However as the remnants of glitter on my face compliment the striped sequin pencil skirt Hayley has elegantly slipped into, it is all too clear that one of us is ‘winning at life’ more than the other.
Aptly, Christopher Robin – where everyone’s favourite childhood bear returns to save the relationship between a grown-up Robin (played by Ewan McGregor) and his wife, Evelyn (Atwell) – deals with the trials and tribulations of that much discussed term, adulting.
Entering the presence of Hayley Atwell is like taking a soothing lay down in an incubator of empowerment. Radiating levels of warmth akin to her new co-star, Winnie The Pooh, Hayley isn’t short of comforting advice for a boy who is a former shadow of himself, the Monday morning after Wilderness Festival and is inevitably questioning life.
Hayley, on the other hand, has just returned from the Dominican Republic where she has been watching Love Island in secret, “it’s my low brow escapism,” she tells me proudly. I knew she was a little bit of all of us.
As she sits before me animatedly dropping empowering intellect as if it’s her first language, Hayley assures me she hasn’t always had adulting down. “When I got my first flat at twenty-three, I just thought, ‘sh*t!’ You get to that point when you are younger when you just want to be an adult – I wanted to be really sophisticated with champagne and d’oeuvres! But the reality sunk in and I hated it – I was sh*t at it!”
Hayley quickly becomes the older sister I have never had and unbeknown to me before this interview, I was about to get the best reassurance for my own quarter-life crisis. Leaning in with a confessional tone Atwell says, “look, we are sh*t at adulting for a good ten years. I was always losing a phone. Always leaving a wallet somewhere. Everything was a bit chaotic no matter how hard I tried. Sometimes I would sit in front of the TV and think, ‘life is so hard. I can’t do basic things’”
However, the turning point came, for the mistress of a cracking period drama (Howard’s End, The Duchess and Brideshead Revisited spring to mind) when she side-lined the well-honed art of procrastination. “You go through years where the cost of procrastination becomes too sad and too pathetic. Then you realise you only have yourself to blame. Overcoming that is such a sexy feeling. Twenty-year-old me would look at me now like a god!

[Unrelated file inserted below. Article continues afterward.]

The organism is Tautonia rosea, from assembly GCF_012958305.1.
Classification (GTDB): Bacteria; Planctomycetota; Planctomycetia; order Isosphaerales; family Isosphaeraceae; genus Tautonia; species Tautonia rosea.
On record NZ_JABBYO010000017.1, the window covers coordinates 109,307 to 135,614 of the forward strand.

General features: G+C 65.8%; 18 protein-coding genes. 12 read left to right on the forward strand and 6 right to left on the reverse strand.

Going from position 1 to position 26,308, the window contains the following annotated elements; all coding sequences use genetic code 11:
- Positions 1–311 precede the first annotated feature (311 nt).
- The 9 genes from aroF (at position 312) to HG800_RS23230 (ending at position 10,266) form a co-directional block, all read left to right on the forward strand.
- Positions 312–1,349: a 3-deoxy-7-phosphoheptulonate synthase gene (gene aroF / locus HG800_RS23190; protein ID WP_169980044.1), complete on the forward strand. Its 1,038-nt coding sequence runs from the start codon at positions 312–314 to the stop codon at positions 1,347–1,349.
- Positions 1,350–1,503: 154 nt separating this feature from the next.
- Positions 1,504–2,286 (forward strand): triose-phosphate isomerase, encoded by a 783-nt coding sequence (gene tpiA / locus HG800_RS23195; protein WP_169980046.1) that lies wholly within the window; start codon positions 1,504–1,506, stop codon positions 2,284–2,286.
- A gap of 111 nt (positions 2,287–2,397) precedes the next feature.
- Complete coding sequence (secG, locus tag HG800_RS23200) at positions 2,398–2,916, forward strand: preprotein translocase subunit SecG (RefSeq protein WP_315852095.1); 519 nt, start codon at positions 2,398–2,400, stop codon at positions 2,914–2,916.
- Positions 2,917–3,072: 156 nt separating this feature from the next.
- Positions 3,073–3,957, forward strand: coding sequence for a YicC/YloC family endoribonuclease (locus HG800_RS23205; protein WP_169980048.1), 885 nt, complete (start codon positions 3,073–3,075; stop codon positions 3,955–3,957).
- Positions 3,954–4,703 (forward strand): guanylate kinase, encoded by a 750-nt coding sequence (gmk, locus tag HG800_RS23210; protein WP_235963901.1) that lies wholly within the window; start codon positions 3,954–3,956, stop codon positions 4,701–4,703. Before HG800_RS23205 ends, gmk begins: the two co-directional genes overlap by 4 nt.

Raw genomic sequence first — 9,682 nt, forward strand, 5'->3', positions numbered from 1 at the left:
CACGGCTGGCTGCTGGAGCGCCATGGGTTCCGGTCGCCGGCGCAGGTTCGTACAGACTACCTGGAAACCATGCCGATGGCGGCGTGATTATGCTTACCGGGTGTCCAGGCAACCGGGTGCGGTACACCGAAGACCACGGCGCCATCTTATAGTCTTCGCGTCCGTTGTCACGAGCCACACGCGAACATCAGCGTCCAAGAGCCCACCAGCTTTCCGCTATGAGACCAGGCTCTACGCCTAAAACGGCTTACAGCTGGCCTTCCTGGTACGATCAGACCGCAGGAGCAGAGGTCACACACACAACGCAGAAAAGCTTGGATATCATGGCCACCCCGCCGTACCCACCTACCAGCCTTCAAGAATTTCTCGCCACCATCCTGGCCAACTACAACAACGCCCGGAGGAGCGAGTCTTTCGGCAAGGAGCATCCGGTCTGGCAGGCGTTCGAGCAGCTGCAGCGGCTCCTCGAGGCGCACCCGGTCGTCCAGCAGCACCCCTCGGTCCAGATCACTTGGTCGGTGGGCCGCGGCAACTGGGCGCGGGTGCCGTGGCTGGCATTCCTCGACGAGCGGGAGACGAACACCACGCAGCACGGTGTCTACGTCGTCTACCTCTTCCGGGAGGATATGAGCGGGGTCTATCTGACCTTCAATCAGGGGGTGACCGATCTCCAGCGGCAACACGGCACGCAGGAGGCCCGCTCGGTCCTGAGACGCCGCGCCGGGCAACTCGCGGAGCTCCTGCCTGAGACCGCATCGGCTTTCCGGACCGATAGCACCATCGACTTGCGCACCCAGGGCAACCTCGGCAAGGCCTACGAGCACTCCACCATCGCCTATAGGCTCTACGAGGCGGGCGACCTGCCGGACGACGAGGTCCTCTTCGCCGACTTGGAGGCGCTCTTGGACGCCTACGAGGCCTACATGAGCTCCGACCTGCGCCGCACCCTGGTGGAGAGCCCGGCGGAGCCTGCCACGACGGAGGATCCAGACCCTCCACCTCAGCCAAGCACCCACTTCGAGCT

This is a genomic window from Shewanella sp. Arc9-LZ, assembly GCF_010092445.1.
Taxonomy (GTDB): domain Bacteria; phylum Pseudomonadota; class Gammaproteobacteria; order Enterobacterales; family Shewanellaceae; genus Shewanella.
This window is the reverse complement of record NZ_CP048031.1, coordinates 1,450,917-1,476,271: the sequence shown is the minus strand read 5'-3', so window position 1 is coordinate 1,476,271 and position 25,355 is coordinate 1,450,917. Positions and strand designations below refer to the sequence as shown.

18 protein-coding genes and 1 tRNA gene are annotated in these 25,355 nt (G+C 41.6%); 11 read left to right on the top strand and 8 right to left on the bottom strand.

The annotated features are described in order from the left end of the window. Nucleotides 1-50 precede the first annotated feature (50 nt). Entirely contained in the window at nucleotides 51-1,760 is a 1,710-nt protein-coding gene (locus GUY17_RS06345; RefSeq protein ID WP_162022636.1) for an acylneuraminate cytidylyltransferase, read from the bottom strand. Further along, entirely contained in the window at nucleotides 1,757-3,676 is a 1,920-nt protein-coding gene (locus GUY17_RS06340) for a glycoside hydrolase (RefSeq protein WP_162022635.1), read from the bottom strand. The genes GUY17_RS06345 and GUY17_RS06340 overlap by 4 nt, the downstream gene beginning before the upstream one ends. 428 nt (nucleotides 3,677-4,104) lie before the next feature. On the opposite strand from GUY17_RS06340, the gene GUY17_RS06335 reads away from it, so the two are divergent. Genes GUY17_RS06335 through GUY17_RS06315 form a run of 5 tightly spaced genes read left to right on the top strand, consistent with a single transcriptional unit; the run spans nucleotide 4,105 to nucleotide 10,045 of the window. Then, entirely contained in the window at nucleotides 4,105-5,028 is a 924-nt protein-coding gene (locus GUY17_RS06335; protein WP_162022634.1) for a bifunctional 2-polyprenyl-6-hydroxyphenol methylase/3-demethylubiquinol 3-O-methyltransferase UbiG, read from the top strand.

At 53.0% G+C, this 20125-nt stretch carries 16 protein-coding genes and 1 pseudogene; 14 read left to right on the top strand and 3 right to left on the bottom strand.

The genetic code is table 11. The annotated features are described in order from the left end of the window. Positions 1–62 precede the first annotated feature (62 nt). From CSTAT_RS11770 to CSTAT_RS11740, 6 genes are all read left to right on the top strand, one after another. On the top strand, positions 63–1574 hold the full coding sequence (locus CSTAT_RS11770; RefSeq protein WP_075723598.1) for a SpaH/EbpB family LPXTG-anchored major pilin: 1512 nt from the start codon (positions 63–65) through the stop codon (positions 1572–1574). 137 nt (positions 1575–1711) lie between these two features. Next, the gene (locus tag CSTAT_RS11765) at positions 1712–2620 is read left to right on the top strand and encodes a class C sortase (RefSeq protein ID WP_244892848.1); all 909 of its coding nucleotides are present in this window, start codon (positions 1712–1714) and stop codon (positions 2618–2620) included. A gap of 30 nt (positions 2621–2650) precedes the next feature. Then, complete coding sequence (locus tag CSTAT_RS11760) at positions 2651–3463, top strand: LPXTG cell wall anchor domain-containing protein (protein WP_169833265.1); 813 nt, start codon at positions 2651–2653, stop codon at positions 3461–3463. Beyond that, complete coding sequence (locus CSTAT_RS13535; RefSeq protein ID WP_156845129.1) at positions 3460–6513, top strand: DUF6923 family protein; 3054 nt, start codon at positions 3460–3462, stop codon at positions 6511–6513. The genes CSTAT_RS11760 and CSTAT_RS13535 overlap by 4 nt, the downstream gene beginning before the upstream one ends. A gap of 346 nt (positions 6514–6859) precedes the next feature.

When all things start coming together I just think, ‘yes I love myself!’ Ticking things off a list is just so good!” Get me a Filo-Fax and let’s call it a day already because on Atwell, organisation, has never looked so damn good.
Outside the comforting heritage of Claridge’s where we find ourselves, questions such as, ‘is this what life is actually about? Is this it?’ have been swirling around my mind for a while. At this point in the interview, it feels as if Hayley has taken up residence inside my brain, as she continues, “it’s not healthy to think you are not enough. You get to a point in your twenties if you have had that pressure of having that quarter-life crisis and thinking, ‘oh my god is this going to be my life now? I am never going to learn Spanish, play the piano or be an astronaut?” Don’t worry, Tim Peak, if you are reading this, I shan’t be jetting off to space for your job any time soon.
Hayley GOES IN: “facing the reality of your life is hard. Betty White said, ‘aging isn’t for p*ssies,’ and it really isn’t. Life is real, sh*t gets real and it gets realer. But when life is at higher stakes you discover things about your character. When you have to face yourself the most exciting part of your life begins. You have to practice standing on your own two feet even if it’s just within yourself emotionally. That growing up phase is f**king epic!”